NOC students attend Oklahoma Promise gathering

April 27, 2019 | Headlines

OKLAHOMA CITY —  Northern Oklahoma College students, Darah Dickover and Kaitlyn Jordan, both of Tonkawa, and Cydi Beasley, Enid, attended a gathering at the state Capitol to show appreciation for the Governor, Legislature and state Board of Equalization’s ongoing support of the Oklahoma’s Promise scholarship program and to encourage legislators to continue to fund the program.

Speakers included Dara Derryberry, Oklahoma Deputy Attorney General; State Regent Michael C. Turpen; Chancellor Glen D. Johnson; Sen. Jason Smalley, Oklahoma State Senate; Rep. Jadine Nollan; Rep. Cyndi Munson, Oklahoma House of Representatives; State Chamber Executive Vice President of Government and Political Affairs Mike Jackson; and Oklahoma’s Promise recipient Sarah Kellogg.

Oklahoma’s Promise was created in 1992 by the state Legislature to help more Oklahoma families send their children to college.

 “Since 1992, more than 85,000 qualified Oklahoma students have earned the opportunity to pursue higher education through the Oklahoma’s Promise scholarship program,” said Chancellor Glen D. Johnson. “These are students who committed in high school to earn good grades, take rigorous academic course work and avoid disciplinary misconduct and, as a result, have received assistance in paying their college tuition.  Thanks to Governor Stitt and our legislators’ continued support of the Oklahoma’s Promise scholarship, we have been able to keep that promise.”

Oklahoma’s Promise combines emphases on academic preparation and financial support for college. The scholarship program pays tuition at any Oklahoma public college or university until the student receives a bachelor’s degree or for five years, whichever comes first.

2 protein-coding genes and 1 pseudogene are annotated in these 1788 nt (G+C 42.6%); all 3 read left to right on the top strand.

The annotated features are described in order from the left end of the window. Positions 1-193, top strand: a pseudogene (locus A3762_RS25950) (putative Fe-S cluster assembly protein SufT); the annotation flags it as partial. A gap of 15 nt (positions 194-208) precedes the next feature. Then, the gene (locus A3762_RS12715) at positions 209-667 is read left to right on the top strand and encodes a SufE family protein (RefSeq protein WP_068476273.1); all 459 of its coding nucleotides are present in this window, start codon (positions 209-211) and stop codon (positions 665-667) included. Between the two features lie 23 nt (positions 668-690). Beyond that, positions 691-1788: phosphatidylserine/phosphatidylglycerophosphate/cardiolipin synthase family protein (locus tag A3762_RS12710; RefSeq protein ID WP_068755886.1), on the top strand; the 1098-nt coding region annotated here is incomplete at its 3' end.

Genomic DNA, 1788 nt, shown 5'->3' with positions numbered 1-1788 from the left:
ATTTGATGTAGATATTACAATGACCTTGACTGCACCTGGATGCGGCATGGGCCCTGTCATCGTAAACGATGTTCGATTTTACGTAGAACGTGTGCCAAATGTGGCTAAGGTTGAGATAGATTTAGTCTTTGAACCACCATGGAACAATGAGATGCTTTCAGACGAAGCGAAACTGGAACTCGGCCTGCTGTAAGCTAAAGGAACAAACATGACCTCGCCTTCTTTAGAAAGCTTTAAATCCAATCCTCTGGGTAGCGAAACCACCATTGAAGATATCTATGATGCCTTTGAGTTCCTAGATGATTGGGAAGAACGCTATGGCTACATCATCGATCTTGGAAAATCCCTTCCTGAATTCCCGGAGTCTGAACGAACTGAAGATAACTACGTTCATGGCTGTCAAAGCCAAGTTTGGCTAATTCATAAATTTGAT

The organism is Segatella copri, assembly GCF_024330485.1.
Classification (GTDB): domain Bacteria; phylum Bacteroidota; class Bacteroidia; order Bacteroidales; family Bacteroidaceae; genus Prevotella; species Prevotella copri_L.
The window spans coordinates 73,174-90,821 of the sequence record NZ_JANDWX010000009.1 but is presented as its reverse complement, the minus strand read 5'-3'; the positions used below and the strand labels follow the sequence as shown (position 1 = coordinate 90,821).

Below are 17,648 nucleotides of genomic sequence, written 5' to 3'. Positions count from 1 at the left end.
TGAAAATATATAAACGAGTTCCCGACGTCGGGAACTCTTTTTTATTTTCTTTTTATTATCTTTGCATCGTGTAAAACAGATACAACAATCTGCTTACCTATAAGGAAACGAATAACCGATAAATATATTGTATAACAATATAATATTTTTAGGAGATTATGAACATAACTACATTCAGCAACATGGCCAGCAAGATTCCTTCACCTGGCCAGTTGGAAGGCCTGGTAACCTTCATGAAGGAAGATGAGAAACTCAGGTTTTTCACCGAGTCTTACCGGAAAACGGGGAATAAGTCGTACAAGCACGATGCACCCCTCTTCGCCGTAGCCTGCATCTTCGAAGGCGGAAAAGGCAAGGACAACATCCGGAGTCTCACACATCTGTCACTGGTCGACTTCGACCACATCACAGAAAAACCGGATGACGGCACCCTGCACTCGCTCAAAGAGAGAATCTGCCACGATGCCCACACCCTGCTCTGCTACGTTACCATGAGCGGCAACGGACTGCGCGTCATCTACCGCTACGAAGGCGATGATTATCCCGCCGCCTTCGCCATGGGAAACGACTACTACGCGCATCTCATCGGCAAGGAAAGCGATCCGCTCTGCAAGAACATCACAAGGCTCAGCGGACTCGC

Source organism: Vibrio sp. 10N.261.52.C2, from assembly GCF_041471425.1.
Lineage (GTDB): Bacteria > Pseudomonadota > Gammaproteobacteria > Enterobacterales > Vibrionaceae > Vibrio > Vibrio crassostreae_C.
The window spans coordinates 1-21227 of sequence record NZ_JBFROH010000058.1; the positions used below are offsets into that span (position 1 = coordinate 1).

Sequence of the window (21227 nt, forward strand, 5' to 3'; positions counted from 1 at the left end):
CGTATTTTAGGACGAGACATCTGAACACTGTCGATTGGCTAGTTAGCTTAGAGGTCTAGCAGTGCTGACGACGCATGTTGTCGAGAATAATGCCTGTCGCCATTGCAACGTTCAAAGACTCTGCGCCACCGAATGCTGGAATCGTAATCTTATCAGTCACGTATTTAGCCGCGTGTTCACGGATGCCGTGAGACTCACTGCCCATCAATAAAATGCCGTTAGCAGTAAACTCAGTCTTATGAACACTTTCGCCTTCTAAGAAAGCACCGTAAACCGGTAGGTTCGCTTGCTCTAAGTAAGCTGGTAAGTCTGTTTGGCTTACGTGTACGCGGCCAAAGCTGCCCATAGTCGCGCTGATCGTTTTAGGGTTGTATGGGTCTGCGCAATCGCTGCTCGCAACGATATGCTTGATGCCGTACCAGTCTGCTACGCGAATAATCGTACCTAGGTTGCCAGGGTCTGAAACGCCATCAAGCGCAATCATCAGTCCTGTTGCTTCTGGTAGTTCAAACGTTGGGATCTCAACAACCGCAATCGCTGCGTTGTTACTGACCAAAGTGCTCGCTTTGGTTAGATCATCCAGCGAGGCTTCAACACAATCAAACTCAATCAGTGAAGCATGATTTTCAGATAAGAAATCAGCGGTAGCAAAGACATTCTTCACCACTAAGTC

It also covers a portion of tuition at an accredited Oklahoma private institution or for certain public career technology programs.

The scholarship does not cover the cost of fees, books, or room and board.
  To be eligible, students must apply during the eighth, ninth or 10th grade, and their family’s annual income must not exceed $55,000 when they apply.

A student’s family income also must not exceed $100,000 each year the student is enrolled in college.

Students must achieve a minimum 2.50 GPA in 17 core courses that prepare them for college and an overall GPA of 2.50 or better for all courses in grades nine through 12.
Oklahoma’s Promise graduates also must attend class regularly and refrain from drug and alcohol abuse and delinquent acts.

 Approximately 6,000 students in the high school graduating class of 2018 met the program requirements to be eligible for the scholarship.

By law, the program has a dedicated funding source that helps ensure the program is fully funded each year.

For more information  or to apply online, visit Information is also available by emailing or by calling 800-858-1840.

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